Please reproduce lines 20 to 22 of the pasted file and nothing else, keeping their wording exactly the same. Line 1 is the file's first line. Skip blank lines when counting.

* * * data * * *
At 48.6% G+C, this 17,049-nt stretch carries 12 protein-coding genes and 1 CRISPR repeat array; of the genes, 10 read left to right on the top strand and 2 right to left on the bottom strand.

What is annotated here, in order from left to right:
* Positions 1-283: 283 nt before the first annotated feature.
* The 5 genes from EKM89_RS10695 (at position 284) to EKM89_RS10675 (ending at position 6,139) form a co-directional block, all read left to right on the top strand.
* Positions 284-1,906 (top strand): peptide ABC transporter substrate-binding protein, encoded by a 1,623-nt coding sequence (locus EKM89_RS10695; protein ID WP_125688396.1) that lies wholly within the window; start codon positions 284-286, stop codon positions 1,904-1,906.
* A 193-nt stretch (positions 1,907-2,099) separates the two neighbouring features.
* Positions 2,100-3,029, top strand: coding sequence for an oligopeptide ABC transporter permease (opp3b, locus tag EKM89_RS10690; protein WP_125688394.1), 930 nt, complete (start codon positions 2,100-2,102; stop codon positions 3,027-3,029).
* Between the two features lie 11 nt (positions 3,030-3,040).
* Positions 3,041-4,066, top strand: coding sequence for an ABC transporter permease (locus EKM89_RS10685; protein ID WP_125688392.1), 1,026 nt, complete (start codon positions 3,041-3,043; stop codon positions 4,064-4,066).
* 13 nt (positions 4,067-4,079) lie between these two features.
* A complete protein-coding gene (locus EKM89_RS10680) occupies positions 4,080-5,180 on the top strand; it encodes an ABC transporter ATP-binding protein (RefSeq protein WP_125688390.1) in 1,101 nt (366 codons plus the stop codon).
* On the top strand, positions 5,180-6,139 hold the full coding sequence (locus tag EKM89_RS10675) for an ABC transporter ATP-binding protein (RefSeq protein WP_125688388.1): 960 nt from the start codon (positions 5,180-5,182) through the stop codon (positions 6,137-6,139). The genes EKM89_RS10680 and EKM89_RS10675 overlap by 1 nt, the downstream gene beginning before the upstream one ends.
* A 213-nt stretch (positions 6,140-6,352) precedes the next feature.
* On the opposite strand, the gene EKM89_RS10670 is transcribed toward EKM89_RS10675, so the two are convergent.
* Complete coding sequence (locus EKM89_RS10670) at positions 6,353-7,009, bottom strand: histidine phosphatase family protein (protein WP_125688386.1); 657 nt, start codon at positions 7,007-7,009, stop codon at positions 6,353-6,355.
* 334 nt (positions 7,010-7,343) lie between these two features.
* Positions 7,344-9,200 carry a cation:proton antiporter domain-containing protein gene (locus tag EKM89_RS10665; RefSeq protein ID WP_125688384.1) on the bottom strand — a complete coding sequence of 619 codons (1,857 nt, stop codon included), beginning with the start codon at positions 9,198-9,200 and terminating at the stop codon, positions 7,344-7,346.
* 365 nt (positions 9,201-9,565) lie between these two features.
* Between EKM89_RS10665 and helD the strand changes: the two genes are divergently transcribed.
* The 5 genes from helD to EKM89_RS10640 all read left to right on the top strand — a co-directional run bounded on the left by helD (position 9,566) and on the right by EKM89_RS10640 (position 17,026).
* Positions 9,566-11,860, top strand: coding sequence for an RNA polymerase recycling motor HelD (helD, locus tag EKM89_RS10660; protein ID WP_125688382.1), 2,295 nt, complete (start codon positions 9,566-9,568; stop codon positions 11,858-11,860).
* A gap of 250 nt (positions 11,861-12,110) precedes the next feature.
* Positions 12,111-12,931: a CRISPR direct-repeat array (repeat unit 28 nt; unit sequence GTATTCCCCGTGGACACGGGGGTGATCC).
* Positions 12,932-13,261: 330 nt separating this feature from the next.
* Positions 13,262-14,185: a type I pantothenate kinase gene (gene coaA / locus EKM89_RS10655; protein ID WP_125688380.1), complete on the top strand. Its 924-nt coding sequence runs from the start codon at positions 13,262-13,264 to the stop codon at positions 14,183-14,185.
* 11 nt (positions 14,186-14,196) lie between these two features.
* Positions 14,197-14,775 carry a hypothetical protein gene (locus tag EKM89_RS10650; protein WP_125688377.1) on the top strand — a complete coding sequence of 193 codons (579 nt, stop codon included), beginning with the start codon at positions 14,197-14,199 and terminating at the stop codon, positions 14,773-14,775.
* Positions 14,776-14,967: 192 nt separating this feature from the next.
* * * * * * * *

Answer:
* The 5 genes from helD to EKM89_RS10640 all read left to right on the top strand — a co-directional run bounded on the left by helD (position 9,566) and on the right by EKM89_RS10640 (position 17,026).
* Positions 9,566-11,860, top strand: coding sequence for an RNA polymerase recycling motor HelD (helD, locus tag EKM89_RS10660; protein ID WP_125688382.1), 2,295 nt, complete (start codon positions 9,566-9,568; stop codon positions 11,858-11,860).
* A gap of 250 nt (positions 11,861-12,110) precedes the next feature.